One of the things I seem to rebelling about in this world of poetry is how there is always something I seem to be forgetting. No matter how much I do, how much I seem to get through and over with, I always find something I am not doing. Maybe what I am feeling right now is an overload and instead of concentrating on the fact I am not doing much writing, perhaps try to see if there is any energy I am diverting away from writing which is going to the unnecessary.
I joined Good Reads, but i don't know how it all works, and how I am supposed to keep up with what's on my shelf, what I am reading now, which books I need to go through and rate, making friends like on Facebook, and uploading book covers. Recently I stumbled back into Good Reads and noticed one of my books was credited as having been written by someone else entirely. I had to plead ignorance and have a friend fix it for me. Apparently I'm a nobody over at Good Reads because I don't have editor status. Other friends have graciously added book photos and informed me of good feedback, but I am simply lost.
I joined Facebook and I love learning about new presses and 'friending' them. After, I research them and decide if I am going to submit to them. I like thinking I am gathering this information because I will gladly pass it on to anyone who is asking for a direction to go. But that's only the start of it. I enjoy being a part of the writer community on FB, and some of my on-line writer friends and I share more than 100 common friends. Wow! How could you not like networking like that? But wait, there's more! I also have an "author page" and a page for my press, Hobble Creek Review, which adds a whole new dimension to this creative life of mine.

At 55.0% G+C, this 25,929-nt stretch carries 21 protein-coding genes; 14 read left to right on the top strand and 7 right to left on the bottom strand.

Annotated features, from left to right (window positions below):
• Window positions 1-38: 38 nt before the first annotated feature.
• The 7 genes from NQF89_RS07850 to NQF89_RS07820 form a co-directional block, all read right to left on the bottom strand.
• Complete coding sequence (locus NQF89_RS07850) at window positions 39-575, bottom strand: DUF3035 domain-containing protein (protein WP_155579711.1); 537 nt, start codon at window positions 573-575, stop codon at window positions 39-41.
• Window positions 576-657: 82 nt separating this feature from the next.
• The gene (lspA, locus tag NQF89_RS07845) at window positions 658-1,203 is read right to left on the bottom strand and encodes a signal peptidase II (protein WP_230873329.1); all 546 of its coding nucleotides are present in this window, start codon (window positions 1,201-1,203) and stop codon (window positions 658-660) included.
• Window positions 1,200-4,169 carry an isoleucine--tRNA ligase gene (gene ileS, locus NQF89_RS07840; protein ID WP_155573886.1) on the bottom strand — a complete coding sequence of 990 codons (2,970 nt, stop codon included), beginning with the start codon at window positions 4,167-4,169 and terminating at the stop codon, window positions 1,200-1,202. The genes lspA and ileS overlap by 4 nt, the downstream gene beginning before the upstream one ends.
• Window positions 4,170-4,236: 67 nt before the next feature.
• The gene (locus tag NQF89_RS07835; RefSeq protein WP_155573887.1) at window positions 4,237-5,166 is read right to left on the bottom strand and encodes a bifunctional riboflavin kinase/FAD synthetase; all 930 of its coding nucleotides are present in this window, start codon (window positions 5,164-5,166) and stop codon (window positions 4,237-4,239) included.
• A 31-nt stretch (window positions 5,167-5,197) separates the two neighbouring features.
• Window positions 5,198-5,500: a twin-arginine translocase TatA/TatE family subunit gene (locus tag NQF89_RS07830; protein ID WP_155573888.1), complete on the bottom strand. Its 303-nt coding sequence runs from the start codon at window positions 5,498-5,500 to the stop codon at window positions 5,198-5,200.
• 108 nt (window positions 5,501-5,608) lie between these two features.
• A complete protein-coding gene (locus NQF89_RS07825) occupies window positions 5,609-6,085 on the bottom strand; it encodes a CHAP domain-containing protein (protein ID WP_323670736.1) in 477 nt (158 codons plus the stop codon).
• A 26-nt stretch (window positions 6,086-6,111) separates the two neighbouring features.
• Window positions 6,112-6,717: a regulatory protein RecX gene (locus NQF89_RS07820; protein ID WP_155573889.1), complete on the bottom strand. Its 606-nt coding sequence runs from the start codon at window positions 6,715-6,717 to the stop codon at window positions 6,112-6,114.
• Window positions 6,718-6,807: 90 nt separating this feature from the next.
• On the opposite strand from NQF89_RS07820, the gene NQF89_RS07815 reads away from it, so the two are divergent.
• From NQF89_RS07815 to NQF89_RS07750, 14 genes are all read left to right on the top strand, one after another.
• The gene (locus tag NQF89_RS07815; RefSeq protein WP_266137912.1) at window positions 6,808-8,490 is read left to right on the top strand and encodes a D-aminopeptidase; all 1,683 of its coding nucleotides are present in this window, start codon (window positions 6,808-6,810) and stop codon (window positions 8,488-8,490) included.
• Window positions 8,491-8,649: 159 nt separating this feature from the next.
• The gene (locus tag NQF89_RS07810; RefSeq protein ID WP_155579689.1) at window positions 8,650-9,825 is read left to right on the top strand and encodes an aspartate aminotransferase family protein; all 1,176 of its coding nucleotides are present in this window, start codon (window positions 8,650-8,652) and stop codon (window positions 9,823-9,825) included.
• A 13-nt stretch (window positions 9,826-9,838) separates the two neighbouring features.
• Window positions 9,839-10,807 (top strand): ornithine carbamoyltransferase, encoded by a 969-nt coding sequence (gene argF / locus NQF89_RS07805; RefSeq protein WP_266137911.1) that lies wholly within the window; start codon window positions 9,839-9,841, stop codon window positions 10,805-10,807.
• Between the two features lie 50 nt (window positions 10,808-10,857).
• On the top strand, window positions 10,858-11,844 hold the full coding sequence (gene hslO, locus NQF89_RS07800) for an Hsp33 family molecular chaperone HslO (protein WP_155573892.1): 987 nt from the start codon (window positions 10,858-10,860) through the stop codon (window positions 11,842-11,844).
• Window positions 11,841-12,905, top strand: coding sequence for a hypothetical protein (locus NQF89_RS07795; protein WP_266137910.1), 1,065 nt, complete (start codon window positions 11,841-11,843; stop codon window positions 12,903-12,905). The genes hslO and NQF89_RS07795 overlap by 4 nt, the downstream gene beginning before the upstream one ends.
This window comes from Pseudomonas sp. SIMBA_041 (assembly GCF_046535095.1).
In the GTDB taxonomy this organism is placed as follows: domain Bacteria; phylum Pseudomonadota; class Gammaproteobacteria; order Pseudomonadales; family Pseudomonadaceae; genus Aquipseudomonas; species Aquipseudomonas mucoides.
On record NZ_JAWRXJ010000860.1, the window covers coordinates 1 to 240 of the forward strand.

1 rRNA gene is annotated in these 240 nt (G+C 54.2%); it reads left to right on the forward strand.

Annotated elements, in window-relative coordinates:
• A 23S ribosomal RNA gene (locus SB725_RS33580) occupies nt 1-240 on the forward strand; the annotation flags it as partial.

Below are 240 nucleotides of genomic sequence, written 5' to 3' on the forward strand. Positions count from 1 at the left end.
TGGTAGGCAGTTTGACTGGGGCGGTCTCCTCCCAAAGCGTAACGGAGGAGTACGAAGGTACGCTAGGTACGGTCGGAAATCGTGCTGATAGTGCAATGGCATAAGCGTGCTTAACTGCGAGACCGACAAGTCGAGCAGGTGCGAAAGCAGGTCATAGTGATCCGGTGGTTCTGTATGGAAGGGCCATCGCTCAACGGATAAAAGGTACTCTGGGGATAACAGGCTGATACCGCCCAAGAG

I also have a page on Google +. Is that awesome or what? No, I'm serious. Is it awesome, or am I the butt of some horrible practical joke? Google+ seems to be a bridge too far for me. I an't tell you how many requests I get for Linkedn (I think I have half a profile thee, but I must admit I would rather poke a hot needle in my eye than ever go back), and of course there's Twitter. Next week, we will be all feeling the pressure to join in on Conference Call, the new app that lets you talk to as many friends as you can at once.
It really gets to be too much. How many people have 'liked' my pages? How many people are talking about my pages? How many virgins have been sacrificed to my Facebook image in hopes of a better harvest?
I am also tired of reading about the big C&C: Craft and Criticism. I have talked about being snow blind, and I am in the middle of that right now. I cannot sit down and really enjoy reading right now. There are a few poets I can read no matter what, but for the most part, the new books I have purchased (both books of poetry and books on theory/criticism) have yielded me nothing. Dean Young's Fall Higher and Collin Kelley's Slow to Burn seem to be the exceptions. Most everything else in poetry I can read and see an intellectual aesthetic, but nothing is punching me in the gut. As for criticism, I am simply unable to comprehend what I am reading. I honestly cannot follow what is being said. What's more, I know on some level, and for some portion, the fault lies with me, not the poets.
And then there is all of the competition between poets. We keep saying we want to be a community and we want to support each other, but what do we do instead? We submit in secret. We hide submission calls to new journals and anthologies, pray our poet friends don't find out about that new book contest from the new press we found by way of "insider information." I know I have been guilty to some extent, keeping secret the places I submit my book manuscripts to, and after all, some secrecy is alright. I mean, I did all the work. I researched and I figured out which presses were a good fit, and I should benefit from that. But is that all there is to it? rarely do I ever see anyone talk about an anthology's submission call. More times than not I read about somebody getting accepted or receiving their contributor copy. The fact is I believe it is too much work to be a poet with everything I have to learn, creating a total world profile, and simply learning my craft, to have to still put up with the competition other poets throw in my face.
It is simply all too much work for me, and I keep coming back to the idea of just giving some of it or all of it up for the solitude of what I had five or six years ago.